Degenerative joint disease (DJD) is a major cause of reduced athletic function and retirement in equine performers [1][3]. Medical treatment for DJD may include anti-inflammatory and analgesic drugs to reduce inflammation and pain, and so-called disease-modifying drugs such as glucosamine, chondroitin sulphate or hyaluronic acid [4][6]. In the case of severe cartilage and bone degeneration, the use of articular cartilage curettage, osteophyte removal or even arthrodesis could be suitable [4], [7]. Nevertheless, the aforementioned therapies are merely aimed at alleviating the symptoms or enhancing clinical recovery, without inducing an actual regeneration of the affected joint.

The field of equine regenerative medicine is drawing increasing attention in the scientific community for its treatment strategies of joint pathologies. Equine mesenchymal stem cells (MSCs) are of specific therapeutic interest as they can differentiate in vitro towards cells with a hyaline-like cartilage morphology and produce cartilage-specific components such as collagen type II and glycosaminoglycans [8][10]. Moreover, horses may serve as a valuable large animal model for the evaluation of new human therapies concerning in vivo efficiency and safety, due to interspecies similarities in tendon structure [11], [12] as well as thickness of the non-calcified cartilage of the stifle joint [13]. Therefore, the evaluation of new treatments for musculoskeletal injuries in horses may be of broad clinical benefit for both equine and human medicine.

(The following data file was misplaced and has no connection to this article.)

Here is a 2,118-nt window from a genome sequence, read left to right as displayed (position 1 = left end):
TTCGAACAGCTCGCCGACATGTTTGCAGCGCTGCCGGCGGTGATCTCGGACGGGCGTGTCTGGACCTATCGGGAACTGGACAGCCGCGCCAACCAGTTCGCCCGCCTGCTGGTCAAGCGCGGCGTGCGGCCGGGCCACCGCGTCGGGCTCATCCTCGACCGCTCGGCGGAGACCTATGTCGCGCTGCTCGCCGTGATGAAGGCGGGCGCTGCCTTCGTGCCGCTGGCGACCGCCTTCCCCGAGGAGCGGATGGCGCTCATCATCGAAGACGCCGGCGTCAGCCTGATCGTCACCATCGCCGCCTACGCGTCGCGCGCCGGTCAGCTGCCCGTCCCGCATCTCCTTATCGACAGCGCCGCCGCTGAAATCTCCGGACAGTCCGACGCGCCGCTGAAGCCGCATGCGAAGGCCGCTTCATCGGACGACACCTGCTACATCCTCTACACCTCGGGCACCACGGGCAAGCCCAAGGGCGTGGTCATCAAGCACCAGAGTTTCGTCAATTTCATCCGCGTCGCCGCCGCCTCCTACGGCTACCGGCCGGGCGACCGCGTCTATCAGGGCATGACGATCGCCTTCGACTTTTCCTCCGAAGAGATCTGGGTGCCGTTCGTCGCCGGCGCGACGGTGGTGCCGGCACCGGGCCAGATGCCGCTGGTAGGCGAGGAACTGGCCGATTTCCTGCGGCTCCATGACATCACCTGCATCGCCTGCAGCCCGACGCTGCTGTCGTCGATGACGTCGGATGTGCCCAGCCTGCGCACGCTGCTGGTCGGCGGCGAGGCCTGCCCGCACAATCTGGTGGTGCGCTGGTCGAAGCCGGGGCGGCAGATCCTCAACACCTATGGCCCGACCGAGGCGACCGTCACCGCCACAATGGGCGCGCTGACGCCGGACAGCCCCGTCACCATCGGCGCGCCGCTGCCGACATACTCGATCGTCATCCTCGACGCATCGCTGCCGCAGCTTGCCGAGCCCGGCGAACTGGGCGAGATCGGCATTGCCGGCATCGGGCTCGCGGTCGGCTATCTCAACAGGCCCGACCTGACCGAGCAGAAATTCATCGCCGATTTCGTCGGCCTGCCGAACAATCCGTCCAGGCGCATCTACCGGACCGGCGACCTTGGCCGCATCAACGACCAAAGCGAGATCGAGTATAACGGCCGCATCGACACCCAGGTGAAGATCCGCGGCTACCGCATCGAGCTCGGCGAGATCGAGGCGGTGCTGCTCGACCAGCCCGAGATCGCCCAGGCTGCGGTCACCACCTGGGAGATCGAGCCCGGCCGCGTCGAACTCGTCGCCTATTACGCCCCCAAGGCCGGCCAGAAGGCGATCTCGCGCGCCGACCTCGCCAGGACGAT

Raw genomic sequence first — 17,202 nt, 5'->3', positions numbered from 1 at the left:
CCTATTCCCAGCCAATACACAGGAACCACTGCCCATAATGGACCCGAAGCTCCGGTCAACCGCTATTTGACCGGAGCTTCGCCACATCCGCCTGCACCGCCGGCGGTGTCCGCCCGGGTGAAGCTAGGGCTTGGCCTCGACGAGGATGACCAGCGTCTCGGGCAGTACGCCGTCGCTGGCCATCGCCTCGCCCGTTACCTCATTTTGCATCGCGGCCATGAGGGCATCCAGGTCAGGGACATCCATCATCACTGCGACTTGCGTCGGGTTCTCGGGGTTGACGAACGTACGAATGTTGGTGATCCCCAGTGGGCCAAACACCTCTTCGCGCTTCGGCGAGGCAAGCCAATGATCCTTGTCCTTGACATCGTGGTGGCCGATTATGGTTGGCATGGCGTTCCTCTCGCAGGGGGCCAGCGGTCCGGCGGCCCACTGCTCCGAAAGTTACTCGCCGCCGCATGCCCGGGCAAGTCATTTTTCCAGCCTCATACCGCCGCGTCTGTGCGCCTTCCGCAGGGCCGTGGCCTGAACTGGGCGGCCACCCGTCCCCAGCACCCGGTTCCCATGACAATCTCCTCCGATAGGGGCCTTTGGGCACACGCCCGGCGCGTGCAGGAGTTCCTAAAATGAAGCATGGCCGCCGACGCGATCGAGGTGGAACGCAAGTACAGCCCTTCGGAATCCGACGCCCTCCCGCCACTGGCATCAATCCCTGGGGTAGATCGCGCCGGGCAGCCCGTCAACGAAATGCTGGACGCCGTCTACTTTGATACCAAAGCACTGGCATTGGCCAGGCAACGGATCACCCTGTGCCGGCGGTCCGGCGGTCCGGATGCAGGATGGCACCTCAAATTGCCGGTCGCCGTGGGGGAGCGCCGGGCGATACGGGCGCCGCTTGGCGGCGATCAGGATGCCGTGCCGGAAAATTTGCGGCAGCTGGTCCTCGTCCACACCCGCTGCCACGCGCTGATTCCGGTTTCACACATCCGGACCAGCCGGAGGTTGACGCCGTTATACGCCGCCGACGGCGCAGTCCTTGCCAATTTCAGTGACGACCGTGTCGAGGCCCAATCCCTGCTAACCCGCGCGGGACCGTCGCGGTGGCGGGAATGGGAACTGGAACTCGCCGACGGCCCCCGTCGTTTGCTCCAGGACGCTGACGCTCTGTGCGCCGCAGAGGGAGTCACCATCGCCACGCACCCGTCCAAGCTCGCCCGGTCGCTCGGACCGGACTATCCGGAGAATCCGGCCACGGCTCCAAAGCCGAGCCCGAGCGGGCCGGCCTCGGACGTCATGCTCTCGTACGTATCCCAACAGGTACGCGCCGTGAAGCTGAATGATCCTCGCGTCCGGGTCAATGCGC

Other than a single case report with a positive clinical outcome of naturally occurring DJD after MSC therapy [14], the few available placebo-controlled studies in horses consist of experimentally induced cartilage lesions [15][17], not entirely resembling the clinically observed pathology. Importantly, the micro-environment - or niche - in degenerated cartilage might not provide the correct signals for MSC differentiation or alternatively, may even negatively influence their viability. Therefore, a priori chondrogenic induction of MSCs may improve the clinical outcome. In fact, this approach of provoking tenogenic induction has been used in the past to treat different equine tendon lesions, with promising clinical results [18], [19]. Therefore, a principal aim of this study was to evaluate the clinical effects of a combined therapy for the treatment of equine DJD, using either native MSCs plus platelet-rich plasma (PRP) or chondrogenic induced MSCs plus PRP. This approach was compared to the more conventional regenerative therapies based on the use of PRP or native MSCs alone, which have been shown to be clinically safe [18][26]. This study also sought to compare the therapeutic efficacies of chondrogenically-induced MSCs (plus PRP) to native MSCs (plus PRP).